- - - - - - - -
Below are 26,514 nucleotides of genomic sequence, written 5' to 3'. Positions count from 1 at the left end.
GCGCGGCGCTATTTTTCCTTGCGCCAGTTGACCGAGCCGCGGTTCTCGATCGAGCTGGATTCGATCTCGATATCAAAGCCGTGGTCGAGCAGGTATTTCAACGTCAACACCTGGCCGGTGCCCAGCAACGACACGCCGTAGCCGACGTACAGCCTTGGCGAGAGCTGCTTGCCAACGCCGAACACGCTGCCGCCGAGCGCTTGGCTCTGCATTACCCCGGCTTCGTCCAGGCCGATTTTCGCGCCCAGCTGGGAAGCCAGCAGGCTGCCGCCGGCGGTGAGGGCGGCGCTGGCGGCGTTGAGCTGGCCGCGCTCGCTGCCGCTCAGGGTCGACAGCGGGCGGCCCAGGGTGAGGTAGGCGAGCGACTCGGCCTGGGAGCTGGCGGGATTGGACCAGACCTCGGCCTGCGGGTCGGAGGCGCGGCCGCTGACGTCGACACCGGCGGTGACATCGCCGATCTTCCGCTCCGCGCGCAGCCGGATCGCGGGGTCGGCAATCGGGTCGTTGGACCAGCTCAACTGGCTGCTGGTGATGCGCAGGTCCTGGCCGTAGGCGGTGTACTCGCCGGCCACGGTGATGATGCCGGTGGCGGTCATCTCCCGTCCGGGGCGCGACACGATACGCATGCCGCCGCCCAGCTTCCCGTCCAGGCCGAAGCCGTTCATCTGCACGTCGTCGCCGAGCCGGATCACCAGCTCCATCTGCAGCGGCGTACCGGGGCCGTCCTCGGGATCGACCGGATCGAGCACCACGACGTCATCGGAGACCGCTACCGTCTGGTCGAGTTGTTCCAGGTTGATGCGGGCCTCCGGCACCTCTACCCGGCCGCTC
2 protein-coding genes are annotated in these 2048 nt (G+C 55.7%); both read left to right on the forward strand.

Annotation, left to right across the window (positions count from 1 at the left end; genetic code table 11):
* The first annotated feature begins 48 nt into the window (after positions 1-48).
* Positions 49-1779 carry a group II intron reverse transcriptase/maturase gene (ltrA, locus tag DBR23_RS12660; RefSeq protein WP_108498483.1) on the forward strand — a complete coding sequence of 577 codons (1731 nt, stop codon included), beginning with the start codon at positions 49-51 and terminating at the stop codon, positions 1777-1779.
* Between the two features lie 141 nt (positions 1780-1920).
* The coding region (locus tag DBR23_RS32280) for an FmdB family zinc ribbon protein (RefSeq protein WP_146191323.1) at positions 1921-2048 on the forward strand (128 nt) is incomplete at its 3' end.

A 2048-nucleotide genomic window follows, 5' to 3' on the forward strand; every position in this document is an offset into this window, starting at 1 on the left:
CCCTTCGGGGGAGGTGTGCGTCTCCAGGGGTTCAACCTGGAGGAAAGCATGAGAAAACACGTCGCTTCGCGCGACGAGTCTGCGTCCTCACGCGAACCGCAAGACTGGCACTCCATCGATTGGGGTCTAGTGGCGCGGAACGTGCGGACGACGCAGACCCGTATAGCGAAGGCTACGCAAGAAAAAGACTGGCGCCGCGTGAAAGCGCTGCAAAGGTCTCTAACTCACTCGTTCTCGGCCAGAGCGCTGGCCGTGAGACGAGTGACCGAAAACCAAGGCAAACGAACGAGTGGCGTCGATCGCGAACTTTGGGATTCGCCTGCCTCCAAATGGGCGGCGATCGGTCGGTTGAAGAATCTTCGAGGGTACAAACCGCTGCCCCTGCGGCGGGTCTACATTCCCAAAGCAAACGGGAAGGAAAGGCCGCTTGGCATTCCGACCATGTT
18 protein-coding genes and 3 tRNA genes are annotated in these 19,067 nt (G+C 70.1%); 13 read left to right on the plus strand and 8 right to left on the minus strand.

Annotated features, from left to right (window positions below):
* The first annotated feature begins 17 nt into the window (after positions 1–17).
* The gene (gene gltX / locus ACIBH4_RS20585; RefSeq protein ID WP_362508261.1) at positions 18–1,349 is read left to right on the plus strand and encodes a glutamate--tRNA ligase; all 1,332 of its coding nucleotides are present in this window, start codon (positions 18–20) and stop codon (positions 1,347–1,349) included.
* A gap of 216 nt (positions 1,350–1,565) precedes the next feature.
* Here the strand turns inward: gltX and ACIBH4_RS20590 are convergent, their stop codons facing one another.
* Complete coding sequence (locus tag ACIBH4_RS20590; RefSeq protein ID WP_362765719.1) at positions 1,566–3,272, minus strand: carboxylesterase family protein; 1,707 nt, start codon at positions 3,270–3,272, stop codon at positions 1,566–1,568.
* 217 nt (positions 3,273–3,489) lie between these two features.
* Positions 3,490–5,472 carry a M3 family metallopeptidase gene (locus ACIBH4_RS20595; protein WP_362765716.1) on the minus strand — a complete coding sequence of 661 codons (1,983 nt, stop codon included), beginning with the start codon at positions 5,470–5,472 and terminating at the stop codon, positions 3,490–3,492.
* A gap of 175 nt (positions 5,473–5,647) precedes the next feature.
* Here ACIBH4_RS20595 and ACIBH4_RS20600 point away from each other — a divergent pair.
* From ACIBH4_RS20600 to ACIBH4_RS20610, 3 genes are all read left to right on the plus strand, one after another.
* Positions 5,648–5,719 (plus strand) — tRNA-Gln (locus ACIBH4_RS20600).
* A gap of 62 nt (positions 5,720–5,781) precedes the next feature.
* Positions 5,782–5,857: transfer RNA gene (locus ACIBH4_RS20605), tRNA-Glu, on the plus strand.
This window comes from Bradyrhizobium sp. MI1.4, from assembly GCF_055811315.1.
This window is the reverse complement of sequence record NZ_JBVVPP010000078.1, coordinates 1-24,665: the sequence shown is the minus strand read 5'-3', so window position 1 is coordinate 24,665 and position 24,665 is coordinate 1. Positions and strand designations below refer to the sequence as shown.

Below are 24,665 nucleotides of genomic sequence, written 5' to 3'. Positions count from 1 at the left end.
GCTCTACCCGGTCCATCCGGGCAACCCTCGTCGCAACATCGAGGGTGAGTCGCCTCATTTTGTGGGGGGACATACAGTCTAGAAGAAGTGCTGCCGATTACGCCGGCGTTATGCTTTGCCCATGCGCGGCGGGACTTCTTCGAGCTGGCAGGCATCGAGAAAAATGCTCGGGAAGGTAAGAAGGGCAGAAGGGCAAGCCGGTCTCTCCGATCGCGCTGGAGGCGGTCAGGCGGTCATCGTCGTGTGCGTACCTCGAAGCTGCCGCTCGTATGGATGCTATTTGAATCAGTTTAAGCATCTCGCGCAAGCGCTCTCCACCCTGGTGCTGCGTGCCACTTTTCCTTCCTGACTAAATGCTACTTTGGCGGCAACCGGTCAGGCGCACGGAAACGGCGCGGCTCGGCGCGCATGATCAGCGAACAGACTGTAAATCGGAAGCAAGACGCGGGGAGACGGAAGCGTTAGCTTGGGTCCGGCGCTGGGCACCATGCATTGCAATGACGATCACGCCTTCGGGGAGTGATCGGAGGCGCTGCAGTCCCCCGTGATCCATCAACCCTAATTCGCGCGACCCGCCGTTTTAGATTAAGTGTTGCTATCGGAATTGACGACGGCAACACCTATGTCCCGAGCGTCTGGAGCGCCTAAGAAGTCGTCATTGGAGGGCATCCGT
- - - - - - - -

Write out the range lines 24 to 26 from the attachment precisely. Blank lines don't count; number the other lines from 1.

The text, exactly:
* A gap of 62 nt (positions 5,720–5,781) precedes the next feature.
* Positions 5,782–5,857: transfer RNA gene (locus ACIBH4_RS20605), tRNA-Glu, on the plus strand.
This window comes from Bradyrhizobium sp. MI1.4, from assembly GCF_055811315.1.